Almost neander'd away

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(Conan the Librarian)

I've found that it's simple enough to avoid that. You just have to be willing to hike a bit. And I tend to fish rivers (streams, really), where I can wade to get to the best spots (or get away from Bubba).
I'm not a fishing snob, but I just find that this style of fishing is more in line with my general world-view. If you think about it, flyfishing is more like neander wooddorking, while the bass boat bubbas are more akin to Nahm. (Boy, that oughta get a reaction. :-)

I don't have any real physical infirmities, so I guess I'm lucky in that regard. And neandering helps keep the old bones from creaking too badly. (As well as maintaining my girlish figure.)

Nope, that one went right over my head.

And another closet FST-head comes out.
Chuck Vance
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On 23 Apr 2004 05:05:32 -0700, snipped-for-privacy@txstate.edu (Conan The Librarian) brought forth from the murky depths:

I hear THAT. I don't fish and want to take my camera and tripod into the woods up here. I just need to find and stay away from the large plots of illegal shrubs (and their armed owners) so I come -back- from the day trips. I'll take "A Reverence for Wood" with me so I can identify all the trees out there. <--obww

You say that as if you care. ;)

I have to fit my physicality into a window. Too little work and I feel ancient. Too much work and what's left of me feels ancient. When I'm feeling good, I overdo. When feeling bad, I underdo. Creaky bones suck, and I'm just 51. But I've been feeling better after following the Candida Diet. Losing 17 lbs didn't hurt, either. Now to drop about 20 more...my knees will thank me at 183.

So solly.

Nah, I've always and openly been a Firesign buff. Ever listen to the album "A Child's Garden of Grass"?
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"Zipping is very quick. Unzipping seems to take forevvvvver."
OBWW (more for Chuck): Are the best flyrods still made of tonkin cane?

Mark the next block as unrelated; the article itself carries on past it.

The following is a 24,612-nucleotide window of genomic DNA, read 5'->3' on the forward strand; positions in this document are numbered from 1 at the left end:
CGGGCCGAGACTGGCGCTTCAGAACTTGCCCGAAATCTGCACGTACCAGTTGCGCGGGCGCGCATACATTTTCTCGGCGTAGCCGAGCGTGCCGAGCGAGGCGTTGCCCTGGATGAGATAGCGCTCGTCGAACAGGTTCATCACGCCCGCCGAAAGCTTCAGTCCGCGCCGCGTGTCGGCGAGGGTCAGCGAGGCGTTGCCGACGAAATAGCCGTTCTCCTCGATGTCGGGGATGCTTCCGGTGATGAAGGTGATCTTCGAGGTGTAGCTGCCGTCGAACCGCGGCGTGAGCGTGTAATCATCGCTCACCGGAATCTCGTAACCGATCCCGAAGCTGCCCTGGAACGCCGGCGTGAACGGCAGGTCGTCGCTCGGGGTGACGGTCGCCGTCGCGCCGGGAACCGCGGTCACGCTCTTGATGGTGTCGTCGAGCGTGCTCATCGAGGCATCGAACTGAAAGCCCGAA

--
Jeff Thunder
Dept. of Mathematical Sciences
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On 23 Apr 2004 17:18:13 GMT, snipped-for-privacy@myoffice.math.niu.edu (Jeffrey Thunder) brought forth from the murky depths:

Great minds think alike, Doc.
"Hey, look up dere!"
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snipped-for-privacy@myoffice.math.niu.edu (Jeffrey Thunder) wrote in message writes:

Listen to it? I *lived* it! ;-)

Depends on what you mean by "best". :-) If you like a slow-action rod for delivering dry flies, then a tonkin bamboo is probably about as good as you can get. (For the price, they'd better be; they cost upwards of $1K.) But graphite rods are the industry standard these days. They can be made with just about any action desired, from almost as slow as fiberglass to very whippy.
Personally, I hope to one day make a bamboo rod. But it's fairly far down on SWMBO's list of wooddorking projects. :-)
Chuck Vance
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On 26 Apr 2004 04:55:30 -0700, snipped-for-privacy@txstate.edu (Conan The Librarian) brought forth from the murky depths:

Ah, so you're the reason Myron Florin sold more than one album.

I picked one up for a buck at a garage sale when I moved up here but never have gotten around to buying that fishing license. One neighbor said that there was too many pollutants upstream which tainted the fish, but I haven't checked the actual water analyses.
It's a 3-pc metal-ferruled job about 15' long imported directly from Japan. It is about 3/4" diameter tapering to a 1/" tip with a single eyelet. Very flexible and fairly lightweight. Bamboo is neat wood.
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(Conan The Librarian)

Actually, IIRC, the only way you could listen to polka music was if they were all playing at once. (BTW, down here in Texas, Myron makes regular appearances for various festivals like Wurstfest and Oktoberfest ... or at least he did until recently. Dunno if he's still alive ... or if he smokes dope.)

What's the river you're thinking of fishing? I can probably get a firsthand report from the Usenet flyfishing group.
Also, if you just fish catch and release, you don't have to worry about pollutants, unless you tend to fall into the water a lot. :-)

Bamboo is very cool. From the sound of it, you've got a rod used for "dapping" (i.e., taking bait or a fly, reaching to where you want to fish and dropping it down to the fish without casting). Bamboo rods for flyfishing are usually in the 7-8' range and would have a series of "snake guides" for casting a flyline.
Anyhow, at $1 it's a bargain. In a worst-case scenario, you can always cut it into pieces and use it as stakes in your vegetable garden. :-)
Chuck Vance